Entrepreneurs with great business ideas are often eager to venture out and actualise their dreams. But research has shown that start-ups tend to fail within the first two years due to challenging business environment and inadequate business support services.
Beyond the ideas that they have, most budding entrepreneurs don’t have good business managerial skills and make mistakes as they move on, some of which may not be reversible.
Moreover legal and regulatory requirements may seem burdensome and complex to achieve; as such, start-up founders may have to seek the support of consultants to execute them.
While there may be some bootstrap at the beginning, entrepreneurs may reach a point when they will need additional funds for expansion.
Some of these challenges that start-ups face are being addressed by accelerators, business incubators and venture capitals in Nigeria and globally.
In Nigeria, for instance, incubators such as Co-Creation Hub, She Leads Africa, iDEA Nigeria, among others, offer technical advisory support, funds and co-working spaces for start-ups.
However, interaction with other operators through online platforms can also help to address technical issues.
A report by the Intelligence Unit of The Economist, titled, ‘Informal innovation: Networks that power start-up cities,’ shows that informal professional networks and communities are more important for entrepreneurs than formal structures such as incubators and accelerators.
The report, sponsored by the Infocomm Development Authority of Singapore, reveals that start-up founders value informal meet-ups and virtual communities more than other factors in overcoming challenges such as identifying funding sources, grappling with complicated tasks and dealing with the fear of failure.
Though access to finance, talent and ideas is facilitated by incubators, accelerators and co-working spaces, the report notes that entrepreneurs’ connections with their peers have been shown to be as important to start-up growth in some cities as the role of institutions.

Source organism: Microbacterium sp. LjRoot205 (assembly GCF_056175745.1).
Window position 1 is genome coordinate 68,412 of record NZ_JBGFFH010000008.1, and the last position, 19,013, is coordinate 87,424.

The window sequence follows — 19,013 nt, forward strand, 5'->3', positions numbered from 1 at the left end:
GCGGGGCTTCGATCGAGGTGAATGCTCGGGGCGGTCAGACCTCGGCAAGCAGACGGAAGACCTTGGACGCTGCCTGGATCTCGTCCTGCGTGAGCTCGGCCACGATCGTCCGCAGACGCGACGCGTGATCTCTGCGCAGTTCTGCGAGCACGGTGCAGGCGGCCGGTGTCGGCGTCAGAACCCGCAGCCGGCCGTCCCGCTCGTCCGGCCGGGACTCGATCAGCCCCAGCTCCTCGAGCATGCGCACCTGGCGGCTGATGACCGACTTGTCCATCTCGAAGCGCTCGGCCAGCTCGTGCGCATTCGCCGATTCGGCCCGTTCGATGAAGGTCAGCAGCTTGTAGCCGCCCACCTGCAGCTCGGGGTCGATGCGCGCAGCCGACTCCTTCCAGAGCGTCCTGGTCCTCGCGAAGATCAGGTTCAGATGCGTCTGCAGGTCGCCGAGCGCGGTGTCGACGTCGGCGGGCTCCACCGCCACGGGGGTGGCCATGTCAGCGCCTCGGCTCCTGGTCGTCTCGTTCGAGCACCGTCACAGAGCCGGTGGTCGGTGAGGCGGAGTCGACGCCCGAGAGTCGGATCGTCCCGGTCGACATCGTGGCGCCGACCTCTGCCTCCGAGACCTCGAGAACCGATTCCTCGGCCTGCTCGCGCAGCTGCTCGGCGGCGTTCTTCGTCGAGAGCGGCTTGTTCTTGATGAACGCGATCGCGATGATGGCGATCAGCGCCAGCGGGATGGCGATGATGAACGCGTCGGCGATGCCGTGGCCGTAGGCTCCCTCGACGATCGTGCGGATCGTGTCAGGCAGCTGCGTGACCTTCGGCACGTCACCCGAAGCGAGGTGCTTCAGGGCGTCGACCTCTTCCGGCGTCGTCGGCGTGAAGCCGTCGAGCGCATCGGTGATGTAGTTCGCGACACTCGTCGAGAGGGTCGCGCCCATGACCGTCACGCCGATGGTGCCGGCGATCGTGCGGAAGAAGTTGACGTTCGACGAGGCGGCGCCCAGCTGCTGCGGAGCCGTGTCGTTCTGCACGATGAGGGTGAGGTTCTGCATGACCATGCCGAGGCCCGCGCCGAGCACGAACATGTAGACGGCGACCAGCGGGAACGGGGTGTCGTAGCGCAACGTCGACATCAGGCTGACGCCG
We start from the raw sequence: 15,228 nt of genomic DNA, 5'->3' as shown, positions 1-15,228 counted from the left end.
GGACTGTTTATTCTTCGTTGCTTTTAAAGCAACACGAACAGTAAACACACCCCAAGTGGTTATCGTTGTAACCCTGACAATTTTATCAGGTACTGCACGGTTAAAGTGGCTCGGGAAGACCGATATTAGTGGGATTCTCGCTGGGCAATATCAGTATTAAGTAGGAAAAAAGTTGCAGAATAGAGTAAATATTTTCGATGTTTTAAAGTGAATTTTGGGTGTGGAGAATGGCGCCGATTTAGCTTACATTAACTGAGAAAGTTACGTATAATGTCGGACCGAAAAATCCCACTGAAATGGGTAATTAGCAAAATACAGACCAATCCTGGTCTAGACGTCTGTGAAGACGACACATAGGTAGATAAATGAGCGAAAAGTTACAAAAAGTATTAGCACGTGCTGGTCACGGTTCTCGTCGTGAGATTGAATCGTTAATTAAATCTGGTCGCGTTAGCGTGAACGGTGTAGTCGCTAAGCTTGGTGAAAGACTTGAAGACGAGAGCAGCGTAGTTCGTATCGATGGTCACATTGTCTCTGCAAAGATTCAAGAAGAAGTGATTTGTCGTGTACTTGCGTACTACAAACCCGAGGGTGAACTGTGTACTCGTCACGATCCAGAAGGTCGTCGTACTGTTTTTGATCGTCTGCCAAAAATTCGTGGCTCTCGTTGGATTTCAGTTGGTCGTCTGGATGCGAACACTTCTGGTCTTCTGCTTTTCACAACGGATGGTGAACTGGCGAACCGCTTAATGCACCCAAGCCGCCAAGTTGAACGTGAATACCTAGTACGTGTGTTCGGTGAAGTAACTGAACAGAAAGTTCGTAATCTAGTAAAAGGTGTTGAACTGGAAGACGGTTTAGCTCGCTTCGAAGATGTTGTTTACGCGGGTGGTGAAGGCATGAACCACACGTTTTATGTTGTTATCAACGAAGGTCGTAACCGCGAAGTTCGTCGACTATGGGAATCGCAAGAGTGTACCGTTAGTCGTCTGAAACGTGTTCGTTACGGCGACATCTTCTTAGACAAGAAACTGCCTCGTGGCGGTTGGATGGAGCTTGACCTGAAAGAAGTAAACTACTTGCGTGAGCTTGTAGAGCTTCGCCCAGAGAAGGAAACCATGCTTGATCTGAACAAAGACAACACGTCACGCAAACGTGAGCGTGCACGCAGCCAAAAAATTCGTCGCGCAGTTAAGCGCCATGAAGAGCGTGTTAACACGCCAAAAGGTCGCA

Networking online and offline
With new discoveries in technology, particularly the Internet and mobile technology, the report says new types of entrepreneur communities and energised grass-roots networking activities have emerged.
According to the report, many of such communities are available online and entrepreneurs are active participants.
The report notes that entrepreneurs are avid networkers as shown by over half of the survey group (58 per cent) who are enthusiastic about entrepreneur-oriented social networking groups.
They identified these global platforms as LinkedIn, Facebook or WhatsApp.
Other entrepreneurs making up about 36 per cent of the survey number, gain insights from locally oriented social networks or meet-up groups where they connect with other entrepreneurs.
The report points out that half of the survey respondents are involved in six or more global networks, and 44 per cent participate in six or more local online groups.
It adds, “Participation in physical networking activities is less frequent than the online variety – which is logical given that the former requires a larger time investment.
“Online and physical networking activities do appear to be complementary, rather than mutually exclusive.”
Informal groups offer advisory support
The report notes that informal communities have become important sources of support to entrepreneurs when starting their businesses. It explains that globally, new business founders rely heavily on banks as well as industry associations for help during the start-up phase.
However, the report finds that informal communities and their activities are as important to the respondents as formal structures such as incubators and accelerators, and are nearly as important as associations.
For example, in Tel Aviv, where launching a start-up is comparatively difficult, the report says meeting fellow entrepreneurs in informal settings is the single most important source of support.
The Chairwoman of New York Hearts Tech, a community set up to support online businesses in the fashion, beauty and lifestyle industries, Sharon Klapka, says this finding is true.
According to her, formal structures such as incubators and accelerators are useful, but to a limited number of entrepreneurs.